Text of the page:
Most daylilies are sturdy plants that require little attention to thrive given enough sunlight and water. Daylily leaves may turn yellow as the result of too little or too much water and several more serious problems.
Daylilies are undemanding in terms of fertility, most requiring little or no fertilizer during their lifetime. If, however, they are planted in sandy or clay soil and leaves begin to turn yellow, it may indicate they need more organic matter in the soil to provide nitrogen for growth.
Yellow-streaked leaves that turn brown and die may result from an infection of Collecephalus hemerocalli or Aureobasidium microstictum fungi. Leaf streak responds to a fungicide, but daylily rust, a recently discovered infection caused by the Puccinia hemerocallidis, does not. It begins with a central yellow streak on the leaves and soon progresses to rusty spots along the length of the plant.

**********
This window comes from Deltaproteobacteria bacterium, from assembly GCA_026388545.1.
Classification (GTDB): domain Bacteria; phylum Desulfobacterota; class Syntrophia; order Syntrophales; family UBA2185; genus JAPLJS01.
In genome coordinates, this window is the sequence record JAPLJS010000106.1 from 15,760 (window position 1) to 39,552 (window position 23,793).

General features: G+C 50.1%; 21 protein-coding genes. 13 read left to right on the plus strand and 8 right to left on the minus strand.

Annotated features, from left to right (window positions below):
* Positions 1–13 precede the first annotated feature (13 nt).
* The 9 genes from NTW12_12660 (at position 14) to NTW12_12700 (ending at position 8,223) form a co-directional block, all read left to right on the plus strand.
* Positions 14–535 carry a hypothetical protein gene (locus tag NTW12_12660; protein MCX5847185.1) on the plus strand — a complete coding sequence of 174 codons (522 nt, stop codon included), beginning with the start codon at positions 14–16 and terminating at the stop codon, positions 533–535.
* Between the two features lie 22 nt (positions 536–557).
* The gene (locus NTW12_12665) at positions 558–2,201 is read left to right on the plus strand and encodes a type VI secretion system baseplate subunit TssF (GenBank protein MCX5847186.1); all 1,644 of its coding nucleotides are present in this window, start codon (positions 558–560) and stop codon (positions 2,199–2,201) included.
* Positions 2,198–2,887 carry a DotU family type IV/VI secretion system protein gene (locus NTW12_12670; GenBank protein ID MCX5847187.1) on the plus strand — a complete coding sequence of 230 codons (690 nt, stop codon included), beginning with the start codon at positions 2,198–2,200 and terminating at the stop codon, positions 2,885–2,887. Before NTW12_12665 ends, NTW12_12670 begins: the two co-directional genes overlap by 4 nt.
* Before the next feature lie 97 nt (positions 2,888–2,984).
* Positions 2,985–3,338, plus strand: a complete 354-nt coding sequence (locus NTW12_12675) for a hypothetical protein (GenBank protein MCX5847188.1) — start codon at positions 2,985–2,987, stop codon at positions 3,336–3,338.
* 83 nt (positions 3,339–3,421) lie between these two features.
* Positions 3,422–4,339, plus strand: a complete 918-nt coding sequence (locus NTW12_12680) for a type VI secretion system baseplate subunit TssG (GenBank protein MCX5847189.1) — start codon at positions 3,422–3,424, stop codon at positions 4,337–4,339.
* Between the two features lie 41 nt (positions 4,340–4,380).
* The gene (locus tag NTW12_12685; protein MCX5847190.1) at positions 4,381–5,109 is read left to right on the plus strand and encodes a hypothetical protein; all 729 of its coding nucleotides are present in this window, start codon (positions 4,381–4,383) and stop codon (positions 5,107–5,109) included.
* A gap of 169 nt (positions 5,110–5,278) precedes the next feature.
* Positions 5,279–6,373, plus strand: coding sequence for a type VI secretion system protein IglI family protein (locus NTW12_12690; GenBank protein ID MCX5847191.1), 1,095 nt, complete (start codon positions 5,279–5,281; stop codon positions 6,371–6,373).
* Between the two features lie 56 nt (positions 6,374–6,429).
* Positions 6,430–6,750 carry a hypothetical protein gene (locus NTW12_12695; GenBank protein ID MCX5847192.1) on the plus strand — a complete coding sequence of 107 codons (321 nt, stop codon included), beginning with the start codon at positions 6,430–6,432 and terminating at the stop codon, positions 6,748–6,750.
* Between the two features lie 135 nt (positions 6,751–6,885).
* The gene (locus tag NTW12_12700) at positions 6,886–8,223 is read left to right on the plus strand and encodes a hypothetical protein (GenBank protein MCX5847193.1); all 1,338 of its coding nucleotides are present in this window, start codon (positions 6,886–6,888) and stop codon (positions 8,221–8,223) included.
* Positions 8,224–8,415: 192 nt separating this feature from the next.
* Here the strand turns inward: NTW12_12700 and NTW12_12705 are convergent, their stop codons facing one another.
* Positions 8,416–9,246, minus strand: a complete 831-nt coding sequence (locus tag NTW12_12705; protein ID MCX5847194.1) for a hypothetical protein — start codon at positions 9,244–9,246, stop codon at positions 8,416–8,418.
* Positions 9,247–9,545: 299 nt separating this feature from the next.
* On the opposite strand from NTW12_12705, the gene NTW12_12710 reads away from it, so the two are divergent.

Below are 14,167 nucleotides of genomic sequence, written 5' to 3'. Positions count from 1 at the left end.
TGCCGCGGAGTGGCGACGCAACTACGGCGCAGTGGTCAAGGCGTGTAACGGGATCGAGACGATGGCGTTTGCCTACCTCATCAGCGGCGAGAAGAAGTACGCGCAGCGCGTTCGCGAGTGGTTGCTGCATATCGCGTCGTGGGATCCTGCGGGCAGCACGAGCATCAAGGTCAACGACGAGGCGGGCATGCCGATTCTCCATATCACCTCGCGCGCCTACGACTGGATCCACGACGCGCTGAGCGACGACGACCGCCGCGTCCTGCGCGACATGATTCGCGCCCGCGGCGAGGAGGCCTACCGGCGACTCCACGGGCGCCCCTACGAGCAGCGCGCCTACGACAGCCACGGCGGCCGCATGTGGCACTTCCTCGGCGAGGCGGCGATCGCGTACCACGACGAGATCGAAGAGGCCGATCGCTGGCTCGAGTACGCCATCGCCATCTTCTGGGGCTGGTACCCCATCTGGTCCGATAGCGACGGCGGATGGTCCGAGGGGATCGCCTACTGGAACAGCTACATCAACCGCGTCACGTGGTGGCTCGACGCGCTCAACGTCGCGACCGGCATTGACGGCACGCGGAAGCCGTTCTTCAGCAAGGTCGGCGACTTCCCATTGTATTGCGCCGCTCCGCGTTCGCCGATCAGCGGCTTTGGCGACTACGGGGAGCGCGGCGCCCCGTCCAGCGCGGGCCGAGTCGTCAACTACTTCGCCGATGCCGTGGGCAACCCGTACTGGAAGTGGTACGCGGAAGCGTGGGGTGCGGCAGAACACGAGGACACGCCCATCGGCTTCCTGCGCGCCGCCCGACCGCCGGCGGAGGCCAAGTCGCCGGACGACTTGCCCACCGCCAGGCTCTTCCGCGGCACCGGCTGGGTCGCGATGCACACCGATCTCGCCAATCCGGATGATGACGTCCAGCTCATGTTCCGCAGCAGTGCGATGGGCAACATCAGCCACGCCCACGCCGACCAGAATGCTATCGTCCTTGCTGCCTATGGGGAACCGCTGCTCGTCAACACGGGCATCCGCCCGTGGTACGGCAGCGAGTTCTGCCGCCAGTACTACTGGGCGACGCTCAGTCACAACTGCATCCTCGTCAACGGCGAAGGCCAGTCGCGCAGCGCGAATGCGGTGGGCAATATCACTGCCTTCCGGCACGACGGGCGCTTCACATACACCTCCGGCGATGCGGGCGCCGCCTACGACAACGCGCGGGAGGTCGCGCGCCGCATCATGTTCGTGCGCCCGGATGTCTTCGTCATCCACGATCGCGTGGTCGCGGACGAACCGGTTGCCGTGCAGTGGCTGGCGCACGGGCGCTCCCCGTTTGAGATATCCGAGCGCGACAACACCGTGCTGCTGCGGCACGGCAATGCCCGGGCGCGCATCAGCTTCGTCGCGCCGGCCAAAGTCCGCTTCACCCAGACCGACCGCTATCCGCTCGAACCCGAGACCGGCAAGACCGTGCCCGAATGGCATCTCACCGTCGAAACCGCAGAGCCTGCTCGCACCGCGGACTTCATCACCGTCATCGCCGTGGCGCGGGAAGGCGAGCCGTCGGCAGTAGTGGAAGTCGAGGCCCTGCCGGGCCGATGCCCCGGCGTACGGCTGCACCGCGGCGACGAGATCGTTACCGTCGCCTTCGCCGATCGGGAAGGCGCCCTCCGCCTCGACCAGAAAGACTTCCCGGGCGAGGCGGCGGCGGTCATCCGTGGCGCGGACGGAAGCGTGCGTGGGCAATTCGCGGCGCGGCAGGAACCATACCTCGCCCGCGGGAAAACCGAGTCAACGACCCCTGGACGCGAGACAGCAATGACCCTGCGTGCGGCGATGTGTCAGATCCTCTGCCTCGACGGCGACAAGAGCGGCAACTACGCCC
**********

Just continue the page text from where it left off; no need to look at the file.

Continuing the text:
Root knot nematodes are parasites that attack plant roots. Early symptoms resemble those of lack of moisture, according to Clemson University. Leaves turn yellow and the plant becomes stunted before wilting and dying because the parasite is destroying the plant’s roots. Nematodes are more likely in sandy soils.